NOT HEALTHY: 13% of developed-country public companies are ‘zombies’ that don’t make enough to cover interest payments on their debts.

New York (CNN Business)1. Easy money: The past decade of ultra-low interest rates has spawned the rise of “zombie” companies.

These debt-laden firms don’t make enough to even cover their interest payments. That’s never a good sign.
The number of zombie companies in advanced economies last year stood at 536, or 13% of the total, according to Bank of America Merrill Lynch.
That’s a surprising figure given that the global economy was strong in 2018. In fact, the number of zombie companies isn’t far from the peak of 626 seen during the depths of the Great Recession, BofA said.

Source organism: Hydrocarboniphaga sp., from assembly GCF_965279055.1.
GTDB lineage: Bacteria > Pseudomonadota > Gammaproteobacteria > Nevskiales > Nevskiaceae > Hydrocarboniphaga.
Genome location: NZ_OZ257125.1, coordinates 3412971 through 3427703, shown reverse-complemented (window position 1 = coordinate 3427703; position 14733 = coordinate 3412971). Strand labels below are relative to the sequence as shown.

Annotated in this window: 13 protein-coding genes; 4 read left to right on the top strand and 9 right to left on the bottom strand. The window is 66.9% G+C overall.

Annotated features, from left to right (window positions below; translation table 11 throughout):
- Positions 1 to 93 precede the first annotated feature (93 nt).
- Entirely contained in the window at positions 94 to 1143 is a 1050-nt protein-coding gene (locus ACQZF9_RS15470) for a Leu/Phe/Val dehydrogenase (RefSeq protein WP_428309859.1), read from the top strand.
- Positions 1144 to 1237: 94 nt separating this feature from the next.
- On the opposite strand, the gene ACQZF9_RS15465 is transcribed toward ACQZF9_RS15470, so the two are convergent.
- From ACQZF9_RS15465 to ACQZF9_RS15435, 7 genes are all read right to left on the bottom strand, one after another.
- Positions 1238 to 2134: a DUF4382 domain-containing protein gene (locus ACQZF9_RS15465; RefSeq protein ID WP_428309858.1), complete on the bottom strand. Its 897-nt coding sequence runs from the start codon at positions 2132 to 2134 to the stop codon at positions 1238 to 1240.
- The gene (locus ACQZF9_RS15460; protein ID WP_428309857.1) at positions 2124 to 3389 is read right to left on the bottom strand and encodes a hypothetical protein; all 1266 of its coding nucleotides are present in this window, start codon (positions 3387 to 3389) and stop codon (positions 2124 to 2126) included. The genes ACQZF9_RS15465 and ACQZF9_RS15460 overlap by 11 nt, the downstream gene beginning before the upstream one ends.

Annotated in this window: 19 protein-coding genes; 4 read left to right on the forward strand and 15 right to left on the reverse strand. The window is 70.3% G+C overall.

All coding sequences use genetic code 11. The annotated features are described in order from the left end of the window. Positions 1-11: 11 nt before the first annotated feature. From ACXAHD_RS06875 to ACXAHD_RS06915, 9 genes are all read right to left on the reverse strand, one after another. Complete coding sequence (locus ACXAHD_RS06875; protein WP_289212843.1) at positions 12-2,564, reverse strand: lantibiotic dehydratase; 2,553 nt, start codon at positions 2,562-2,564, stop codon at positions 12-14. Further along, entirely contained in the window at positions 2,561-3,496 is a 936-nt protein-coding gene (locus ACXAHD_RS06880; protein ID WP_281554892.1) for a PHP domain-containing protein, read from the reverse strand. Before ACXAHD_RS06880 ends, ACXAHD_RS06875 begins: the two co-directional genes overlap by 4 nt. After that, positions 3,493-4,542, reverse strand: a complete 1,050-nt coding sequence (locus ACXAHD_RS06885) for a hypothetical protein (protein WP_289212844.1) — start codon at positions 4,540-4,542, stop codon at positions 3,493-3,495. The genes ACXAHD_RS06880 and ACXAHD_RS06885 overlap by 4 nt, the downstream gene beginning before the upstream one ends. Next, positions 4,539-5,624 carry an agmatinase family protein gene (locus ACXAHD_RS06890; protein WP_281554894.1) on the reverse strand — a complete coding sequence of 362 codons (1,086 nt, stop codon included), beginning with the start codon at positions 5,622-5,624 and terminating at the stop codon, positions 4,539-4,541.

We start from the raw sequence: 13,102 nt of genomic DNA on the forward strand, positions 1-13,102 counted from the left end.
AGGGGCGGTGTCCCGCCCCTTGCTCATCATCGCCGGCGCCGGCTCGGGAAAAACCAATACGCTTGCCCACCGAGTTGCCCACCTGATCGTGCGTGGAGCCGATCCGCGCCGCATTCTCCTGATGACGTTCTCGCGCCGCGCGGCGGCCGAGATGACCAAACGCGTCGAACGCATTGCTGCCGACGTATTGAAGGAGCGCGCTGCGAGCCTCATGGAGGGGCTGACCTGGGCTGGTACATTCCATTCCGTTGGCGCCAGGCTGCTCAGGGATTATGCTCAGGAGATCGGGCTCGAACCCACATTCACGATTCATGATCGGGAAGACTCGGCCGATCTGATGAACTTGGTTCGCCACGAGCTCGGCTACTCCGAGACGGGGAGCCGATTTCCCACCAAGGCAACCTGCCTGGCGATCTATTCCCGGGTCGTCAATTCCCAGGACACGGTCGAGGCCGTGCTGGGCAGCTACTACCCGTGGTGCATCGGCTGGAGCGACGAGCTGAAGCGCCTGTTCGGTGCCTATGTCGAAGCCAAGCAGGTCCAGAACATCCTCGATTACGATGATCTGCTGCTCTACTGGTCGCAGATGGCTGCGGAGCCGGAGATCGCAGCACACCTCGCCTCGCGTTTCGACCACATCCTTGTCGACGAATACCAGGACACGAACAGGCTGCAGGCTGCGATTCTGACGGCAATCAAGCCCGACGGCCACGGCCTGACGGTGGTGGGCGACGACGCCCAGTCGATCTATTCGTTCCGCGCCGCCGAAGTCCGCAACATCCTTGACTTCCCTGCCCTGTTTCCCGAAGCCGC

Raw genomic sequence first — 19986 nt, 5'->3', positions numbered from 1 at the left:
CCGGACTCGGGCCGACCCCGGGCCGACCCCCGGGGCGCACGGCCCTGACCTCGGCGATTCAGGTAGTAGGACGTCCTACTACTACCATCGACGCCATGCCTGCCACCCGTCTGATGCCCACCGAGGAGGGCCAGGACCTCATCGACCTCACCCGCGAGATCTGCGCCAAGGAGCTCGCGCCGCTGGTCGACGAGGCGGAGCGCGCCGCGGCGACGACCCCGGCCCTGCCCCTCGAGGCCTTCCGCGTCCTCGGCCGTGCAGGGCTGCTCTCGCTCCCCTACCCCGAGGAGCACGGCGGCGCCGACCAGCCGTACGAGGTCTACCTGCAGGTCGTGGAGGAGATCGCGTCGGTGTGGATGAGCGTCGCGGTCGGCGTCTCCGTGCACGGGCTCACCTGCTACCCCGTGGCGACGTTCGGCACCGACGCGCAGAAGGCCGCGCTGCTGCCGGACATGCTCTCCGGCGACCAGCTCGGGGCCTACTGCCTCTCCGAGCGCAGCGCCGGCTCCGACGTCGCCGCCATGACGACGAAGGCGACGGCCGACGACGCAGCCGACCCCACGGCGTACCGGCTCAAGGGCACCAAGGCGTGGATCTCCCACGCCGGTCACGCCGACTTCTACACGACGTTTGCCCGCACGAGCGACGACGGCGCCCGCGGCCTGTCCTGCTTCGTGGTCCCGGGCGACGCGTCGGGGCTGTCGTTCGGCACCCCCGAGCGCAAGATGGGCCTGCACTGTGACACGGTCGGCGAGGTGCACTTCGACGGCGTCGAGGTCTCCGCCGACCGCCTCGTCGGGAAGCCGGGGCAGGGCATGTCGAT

“Last time it was easy to be a zombie because everyone’s profits were collapsing,” Michael Hartnett, BofA’s chief investment strategist, said in an interview.
So what’s the excuse this time? Economists blame the era of extremely low interest rates.
Easy money allows companies to borrow cheaply. And low rates encourage investors to gamble on riskier companies.
The Federal Reserve held interest rates near-zero for almost a decade and pumped its balance sheet up to $4.5 trillion.
“Central banks have pushed interest rates to zero. Therefore, nobody can go bankrupt,” Harnett said.

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